Continuing on a series of posts that links to Anglican content (see here & here), I am providing a few more resources:

The Miserable Offenders Podcast from The North American Anglican.

The Prydain Blog’s Resources page (also an excellent blog!)

An Apology for the Church of England, Bishop John Jewel

The Two Books of Homilies

Family-Devotion; or, An exhortation to morning and evening prayer in families. Revised and enlarged, Bishop Edmund Gibson

Examination Questions On Professor Harold Browne’s Exposition of the Thirty-Nine Articles

A Collection of Private Devotions for The Hours of Prayer, Bishop John Cosin

Two Answers to Cardinal Perron: And Other Miscellaneous Works of Lancelot Andrewes

UECNA Theological Institute – Free online lectures

New Podcast: Miserable Offenders

The North American Anglican has started a new podcast available on iTunes and their website, entitled “Miserable Offenders.”  The first episode begins with a review of the first part of The Spirit of Anglicanism, an essay by Paul Elmer More.

* Full Disclosure: I have a vested interest as a regular contributor to the podcast. I hope you enjoy and if you do, please rate and review the podcast on iTunes not for ego’s sake, but so the podcast will be recommended to listeners of similar podcasts and it will push the podcast higher in searches.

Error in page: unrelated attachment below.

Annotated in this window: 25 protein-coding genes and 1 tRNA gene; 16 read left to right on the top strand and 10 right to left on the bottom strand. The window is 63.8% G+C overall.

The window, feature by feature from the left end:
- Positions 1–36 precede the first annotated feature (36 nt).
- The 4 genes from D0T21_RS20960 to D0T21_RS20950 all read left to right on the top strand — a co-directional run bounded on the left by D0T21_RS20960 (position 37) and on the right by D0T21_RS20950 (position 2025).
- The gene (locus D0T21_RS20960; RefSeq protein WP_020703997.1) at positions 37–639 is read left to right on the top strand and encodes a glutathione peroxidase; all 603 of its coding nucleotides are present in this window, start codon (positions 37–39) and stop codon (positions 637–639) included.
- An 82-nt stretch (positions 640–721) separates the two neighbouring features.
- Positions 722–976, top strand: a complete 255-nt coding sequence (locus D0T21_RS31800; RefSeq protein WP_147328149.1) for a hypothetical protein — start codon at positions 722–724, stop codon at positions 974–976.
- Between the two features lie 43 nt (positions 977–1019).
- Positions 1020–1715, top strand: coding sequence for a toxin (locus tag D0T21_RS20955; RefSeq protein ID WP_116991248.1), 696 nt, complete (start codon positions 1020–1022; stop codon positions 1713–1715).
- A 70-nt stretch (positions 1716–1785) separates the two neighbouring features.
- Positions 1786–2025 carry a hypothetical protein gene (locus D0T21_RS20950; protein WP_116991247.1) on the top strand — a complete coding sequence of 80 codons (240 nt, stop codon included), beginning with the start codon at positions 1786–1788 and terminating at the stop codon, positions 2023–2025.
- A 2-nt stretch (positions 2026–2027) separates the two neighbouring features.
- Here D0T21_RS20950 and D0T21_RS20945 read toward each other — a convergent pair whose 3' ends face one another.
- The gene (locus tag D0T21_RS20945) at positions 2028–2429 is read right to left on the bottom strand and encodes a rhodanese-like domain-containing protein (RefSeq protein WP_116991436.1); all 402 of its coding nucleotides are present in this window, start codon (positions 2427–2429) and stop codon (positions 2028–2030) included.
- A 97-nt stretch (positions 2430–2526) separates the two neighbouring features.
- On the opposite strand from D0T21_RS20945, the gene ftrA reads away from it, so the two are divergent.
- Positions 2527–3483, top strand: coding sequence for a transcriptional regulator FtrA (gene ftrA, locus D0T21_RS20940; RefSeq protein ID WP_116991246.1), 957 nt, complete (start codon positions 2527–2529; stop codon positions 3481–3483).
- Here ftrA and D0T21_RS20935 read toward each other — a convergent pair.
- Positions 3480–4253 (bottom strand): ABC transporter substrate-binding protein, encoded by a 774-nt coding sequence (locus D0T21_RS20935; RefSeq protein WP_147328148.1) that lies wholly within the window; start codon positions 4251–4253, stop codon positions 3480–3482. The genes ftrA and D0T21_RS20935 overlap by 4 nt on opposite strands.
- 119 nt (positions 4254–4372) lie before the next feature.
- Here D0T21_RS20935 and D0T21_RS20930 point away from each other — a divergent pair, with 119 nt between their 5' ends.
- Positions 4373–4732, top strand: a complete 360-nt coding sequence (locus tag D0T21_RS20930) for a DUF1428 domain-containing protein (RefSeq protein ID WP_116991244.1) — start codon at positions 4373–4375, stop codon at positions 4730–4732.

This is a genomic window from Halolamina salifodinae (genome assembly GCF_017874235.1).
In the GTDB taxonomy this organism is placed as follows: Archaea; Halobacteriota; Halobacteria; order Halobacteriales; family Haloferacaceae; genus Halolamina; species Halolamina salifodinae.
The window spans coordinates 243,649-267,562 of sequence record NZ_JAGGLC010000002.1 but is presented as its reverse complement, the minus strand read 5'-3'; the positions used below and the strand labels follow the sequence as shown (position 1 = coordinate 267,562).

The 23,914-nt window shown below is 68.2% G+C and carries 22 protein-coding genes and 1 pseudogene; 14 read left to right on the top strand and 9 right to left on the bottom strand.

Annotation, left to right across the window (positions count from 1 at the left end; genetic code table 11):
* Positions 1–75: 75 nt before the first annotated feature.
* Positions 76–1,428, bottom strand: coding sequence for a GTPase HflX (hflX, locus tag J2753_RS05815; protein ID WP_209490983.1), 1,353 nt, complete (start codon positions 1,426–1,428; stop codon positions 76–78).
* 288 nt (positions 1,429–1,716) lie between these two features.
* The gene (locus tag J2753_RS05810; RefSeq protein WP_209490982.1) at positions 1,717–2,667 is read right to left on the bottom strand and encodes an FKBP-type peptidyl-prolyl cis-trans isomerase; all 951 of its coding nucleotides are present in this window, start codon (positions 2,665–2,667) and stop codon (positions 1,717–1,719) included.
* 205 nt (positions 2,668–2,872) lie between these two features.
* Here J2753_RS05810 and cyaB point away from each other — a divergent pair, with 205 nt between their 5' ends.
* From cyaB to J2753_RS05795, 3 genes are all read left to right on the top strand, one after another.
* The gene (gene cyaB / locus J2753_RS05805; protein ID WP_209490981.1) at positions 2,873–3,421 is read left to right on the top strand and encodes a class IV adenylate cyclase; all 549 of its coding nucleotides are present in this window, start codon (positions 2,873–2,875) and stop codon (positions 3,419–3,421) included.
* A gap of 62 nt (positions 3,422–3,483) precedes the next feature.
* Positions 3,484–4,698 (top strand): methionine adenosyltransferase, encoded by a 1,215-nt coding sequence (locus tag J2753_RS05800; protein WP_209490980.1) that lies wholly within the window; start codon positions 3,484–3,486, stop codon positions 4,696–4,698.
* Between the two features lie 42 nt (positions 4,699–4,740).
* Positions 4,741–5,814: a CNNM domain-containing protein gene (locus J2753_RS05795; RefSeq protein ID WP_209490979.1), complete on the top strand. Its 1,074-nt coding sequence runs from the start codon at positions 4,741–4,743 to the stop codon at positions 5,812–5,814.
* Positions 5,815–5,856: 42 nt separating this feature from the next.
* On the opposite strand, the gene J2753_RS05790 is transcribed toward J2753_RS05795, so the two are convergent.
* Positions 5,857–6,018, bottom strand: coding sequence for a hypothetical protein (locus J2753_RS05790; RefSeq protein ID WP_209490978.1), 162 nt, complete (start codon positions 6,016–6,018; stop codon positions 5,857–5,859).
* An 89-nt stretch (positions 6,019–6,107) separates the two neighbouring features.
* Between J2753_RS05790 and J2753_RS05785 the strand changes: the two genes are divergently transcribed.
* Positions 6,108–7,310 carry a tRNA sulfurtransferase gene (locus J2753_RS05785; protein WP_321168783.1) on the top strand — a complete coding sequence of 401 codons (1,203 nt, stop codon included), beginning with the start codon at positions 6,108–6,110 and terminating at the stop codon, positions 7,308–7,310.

An Excellent Lenten Devotion

Rev. Kurt Hein and Jerrell P. Hein have provided the church a gift by modernizing the language of several of the First Book of Homilies and creating a forty-day reading plan for Lent.  The resource is available here.

This reading plan goes through parts of Homilies I-IV, VIII, and IX.  The First Book of Homilies were the first part of Archbishop Cranmer’s reform program.  The Homilies predate both the Thirty-Nine Articles of Religion and the Book of Common Prayer.  When Queen Elizabeth restored Protestantism to her realm, a Second Book of Homilies was commissioned and added to the first book.

Although the Homilies are little-known today, they are referenced in the Thirty-Nine Articles. Article XI references the Homily on Justification (actually titled the Homily on Salvation). Article XXXV states that the homilies “doth contain a godly and wholesome Doctrine” and the two Books of Homilies were purposely sectioned-off to enable priests who did not have a license to preach to preach from these written sermons once every Sunday throughout the year.

I highly recommend Rev. Hein’s and Mr. Hein’s work to anyone in search of a very short daily Lenten devotion that is theologically packed. I pray that they revisit their work and expand their modernization as to each of the First Book of Homilies.  The complete set of Homilies can be read for free here.  If you would like to own a copy, I suggest the pricey, but scholarly masterpiece that Dr. Gerald Bray recently published.